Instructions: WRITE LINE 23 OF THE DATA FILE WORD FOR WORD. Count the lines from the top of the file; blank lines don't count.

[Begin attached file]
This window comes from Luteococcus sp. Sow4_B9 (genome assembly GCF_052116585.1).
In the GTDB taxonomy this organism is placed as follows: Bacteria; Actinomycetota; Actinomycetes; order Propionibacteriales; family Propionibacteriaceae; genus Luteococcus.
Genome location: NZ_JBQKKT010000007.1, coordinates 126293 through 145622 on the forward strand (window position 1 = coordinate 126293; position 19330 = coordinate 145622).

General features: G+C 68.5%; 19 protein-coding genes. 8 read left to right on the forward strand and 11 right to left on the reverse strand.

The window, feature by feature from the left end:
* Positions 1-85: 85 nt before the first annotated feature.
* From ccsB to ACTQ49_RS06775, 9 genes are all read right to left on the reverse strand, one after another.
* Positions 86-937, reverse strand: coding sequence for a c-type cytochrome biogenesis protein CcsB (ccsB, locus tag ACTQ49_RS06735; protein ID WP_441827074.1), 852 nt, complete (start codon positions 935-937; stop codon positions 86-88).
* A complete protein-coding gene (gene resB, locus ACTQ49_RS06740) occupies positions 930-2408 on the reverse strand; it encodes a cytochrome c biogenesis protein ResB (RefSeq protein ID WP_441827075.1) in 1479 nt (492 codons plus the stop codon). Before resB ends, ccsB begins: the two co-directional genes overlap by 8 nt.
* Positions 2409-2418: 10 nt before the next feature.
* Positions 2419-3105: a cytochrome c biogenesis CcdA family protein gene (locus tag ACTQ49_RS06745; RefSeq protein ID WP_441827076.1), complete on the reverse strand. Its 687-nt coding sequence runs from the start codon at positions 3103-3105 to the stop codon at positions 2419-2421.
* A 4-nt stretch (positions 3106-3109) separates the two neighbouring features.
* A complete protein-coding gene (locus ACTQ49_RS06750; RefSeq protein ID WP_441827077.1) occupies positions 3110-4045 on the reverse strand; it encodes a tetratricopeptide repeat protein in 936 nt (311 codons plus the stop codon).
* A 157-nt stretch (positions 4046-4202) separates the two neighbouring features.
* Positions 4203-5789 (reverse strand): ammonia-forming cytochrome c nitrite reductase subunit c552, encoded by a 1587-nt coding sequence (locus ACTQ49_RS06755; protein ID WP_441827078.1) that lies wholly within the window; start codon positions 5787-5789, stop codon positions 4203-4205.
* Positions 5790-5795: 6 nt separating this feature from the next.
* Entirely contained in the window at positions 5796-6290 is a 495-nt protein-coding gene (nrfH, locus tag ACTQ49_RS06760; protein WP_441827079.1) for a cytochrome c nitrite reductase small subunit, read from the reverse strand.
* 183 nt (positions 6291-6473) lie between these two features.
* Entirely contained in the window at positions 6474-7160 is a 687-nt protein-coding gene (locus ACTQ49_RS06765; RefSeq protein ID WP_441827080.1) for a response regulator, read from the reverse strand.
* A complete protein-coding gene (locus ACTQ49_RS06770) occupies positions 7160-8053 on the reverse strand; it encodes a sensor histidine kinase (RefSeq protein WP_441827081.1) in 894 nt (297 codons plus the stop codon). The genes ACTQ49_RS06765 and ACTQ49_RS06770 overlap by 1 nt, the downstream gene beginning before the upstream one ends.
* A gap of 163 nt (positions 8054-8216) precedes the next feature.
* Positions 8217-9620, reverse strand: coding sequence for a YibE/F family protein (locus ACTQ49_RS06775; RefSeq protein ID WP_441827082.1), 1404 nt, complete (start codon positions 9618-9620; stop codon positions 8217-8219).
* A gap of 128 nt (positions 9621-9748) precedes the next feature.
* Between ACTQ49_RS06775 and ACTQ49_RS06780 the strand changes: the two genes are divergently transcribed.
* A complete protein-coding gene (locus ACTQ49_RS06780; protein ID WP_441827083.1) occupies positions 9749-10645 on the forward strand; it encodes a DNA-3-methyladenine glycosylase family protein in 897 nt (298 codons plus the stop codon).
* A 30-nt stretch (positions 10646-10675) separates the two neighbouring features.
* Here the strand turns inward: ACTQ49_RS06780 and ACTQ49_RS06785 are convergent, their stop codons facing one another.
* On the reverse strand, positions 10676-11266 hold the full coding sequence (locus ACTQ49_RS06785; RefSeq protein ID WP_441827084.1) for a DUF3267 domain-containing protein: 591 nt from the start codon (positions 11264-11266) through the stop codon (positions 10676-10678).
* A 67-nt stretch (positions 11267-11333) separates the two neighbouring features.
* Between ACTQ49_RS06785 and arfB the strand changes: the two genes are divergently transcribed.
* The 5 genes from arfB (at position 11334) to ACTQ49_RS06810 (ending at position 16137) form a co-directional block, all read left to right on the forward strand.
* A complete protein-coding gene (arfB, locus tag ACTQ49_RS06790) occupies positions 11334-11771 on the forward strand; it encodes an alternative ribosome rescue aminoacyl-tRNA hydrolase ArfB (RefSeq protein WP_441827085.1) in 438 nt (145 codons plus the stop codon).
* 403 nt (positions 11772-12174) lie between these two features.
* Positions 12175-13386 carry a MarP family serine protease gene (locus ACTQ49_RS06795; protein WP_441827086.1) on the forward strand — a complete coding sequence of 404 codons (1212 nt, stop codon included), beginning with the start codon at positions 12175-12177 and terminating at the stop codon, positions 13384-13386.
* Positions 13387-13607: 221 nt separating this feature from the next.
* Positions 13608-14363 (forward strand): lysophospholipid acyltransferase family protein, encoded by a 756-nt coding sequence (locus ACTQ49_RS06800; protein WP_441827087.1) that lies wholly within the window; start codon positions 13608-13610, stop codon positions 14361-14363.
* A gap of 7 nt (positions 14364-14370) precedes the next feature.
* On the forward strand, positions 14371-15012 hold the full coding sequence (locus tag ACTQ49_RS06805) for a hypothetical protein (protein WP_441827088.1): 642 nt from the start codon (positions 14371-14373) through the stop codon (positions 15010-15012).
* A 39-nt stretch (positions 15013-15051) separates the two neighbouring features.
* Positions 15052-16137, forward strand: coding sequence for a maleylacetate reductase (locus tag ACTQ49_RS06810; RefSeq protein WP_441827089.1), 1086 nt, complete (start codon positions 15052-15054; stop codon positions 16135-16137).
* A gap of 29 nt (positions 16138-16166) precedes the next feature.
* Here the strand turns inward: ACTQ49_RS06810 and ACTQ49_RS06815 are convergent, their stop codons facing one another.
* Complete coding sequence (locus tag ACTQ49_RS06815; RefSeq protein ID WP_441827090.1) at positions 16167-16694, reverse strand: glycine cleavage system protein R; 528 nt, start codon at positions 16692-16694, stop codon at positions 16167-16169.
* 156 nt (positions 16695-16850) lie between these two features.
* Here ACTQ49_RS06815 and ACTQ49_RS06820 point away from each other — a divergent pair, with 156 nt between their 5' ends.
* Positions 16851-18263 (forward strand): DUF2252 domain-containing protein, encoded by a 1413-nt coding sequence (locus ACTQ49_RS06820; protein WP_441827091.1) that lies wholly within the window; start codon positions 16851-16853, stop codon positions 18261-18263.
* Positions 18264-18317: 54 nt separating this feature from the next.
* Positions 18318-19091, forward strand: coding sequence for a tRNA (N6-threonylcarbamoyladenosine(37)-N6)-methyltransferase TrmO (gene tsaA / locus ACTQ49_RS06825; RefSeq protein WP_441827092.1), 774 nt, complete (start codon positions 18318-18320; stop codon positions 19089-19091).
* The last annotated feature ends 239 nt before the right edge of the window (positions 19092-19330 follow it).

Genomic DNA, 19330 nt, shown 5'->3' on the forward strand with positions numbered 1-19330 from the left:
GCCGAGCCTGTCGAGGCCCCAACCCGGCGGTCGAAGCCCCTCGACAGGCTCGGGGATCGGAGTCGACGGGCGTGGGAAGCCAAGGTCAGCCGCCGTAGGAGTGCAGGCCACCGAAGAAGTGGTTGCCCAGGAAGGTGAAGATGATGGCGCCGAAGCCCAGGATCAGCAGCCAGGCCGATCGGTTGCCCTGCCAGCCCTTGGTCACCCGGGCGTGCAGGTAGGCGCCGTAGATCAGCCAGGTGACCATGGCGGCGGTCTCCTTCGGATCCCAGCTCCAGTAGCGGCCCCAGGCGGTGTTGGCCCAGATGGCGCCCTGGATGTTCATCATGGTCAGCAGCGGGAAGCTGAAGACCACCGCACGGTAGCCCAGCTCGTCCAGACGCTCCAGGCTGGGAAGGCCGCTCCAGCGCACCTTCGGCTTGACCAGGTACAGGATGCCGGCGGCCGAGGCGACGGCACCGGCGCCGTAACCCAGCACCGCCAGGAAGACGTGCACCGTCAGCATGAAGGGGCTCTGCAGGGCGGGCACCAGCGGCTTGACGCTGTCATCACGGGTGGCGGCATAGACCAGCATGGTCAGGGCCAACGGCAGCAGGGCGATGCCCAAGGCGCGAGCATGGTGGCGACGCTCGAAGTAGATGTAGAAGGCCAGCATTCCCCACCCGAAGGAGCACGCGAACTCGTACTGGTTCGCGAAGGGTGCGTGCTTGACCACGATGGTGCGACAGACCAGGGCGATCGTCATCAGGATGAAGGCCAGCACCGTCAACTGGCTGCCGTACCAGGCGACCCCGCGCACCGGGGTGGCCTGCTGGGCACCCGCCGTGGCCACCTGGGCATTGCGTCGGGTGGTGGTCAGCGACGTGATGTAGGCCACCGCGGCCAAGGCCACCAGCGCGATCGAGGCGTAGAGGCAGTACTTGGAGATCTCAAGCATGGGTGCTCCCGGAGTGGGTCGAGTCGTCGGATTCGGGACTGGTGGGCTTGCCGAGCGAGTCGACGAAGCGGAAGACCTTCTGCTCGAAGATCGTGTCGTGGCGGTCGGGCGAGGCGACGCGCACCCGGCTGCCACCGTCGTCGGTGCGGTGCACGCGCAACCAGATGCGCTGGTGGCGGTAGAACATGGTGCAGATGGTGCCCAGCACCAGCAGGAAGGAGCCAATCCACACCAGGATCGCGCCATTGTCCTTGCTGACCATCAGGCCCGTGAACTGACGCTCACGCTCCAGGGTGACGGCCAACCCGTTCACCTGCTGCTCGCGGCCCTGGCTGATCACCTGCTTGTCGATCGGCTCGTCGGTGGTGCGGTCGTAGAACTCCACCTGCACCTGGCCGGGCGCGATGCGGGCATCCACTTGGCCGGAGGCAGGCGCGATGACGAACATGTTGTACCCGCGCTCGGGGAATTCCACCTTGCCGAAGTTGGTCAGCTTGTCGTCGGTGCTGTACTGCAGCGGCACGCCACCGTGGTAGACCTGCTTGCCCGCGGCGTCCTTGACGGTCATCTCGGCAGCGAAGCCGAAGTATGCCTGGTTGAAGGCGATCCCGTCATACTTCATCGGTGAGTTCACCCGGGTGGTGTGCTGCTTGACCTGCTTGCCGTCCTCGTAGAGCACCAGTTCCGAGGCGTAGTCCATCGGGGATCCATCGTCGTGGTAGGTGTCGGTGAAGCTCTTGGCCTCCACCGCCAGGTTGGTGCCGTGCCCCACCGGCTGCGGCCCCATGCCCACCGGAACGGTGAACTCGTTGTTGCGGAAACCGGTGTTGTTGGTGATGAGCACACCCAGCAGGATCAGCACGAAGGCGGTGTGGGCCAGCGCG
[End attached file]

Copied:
* A gap of 128 nt (positions 9621-9748) precedes the next feature.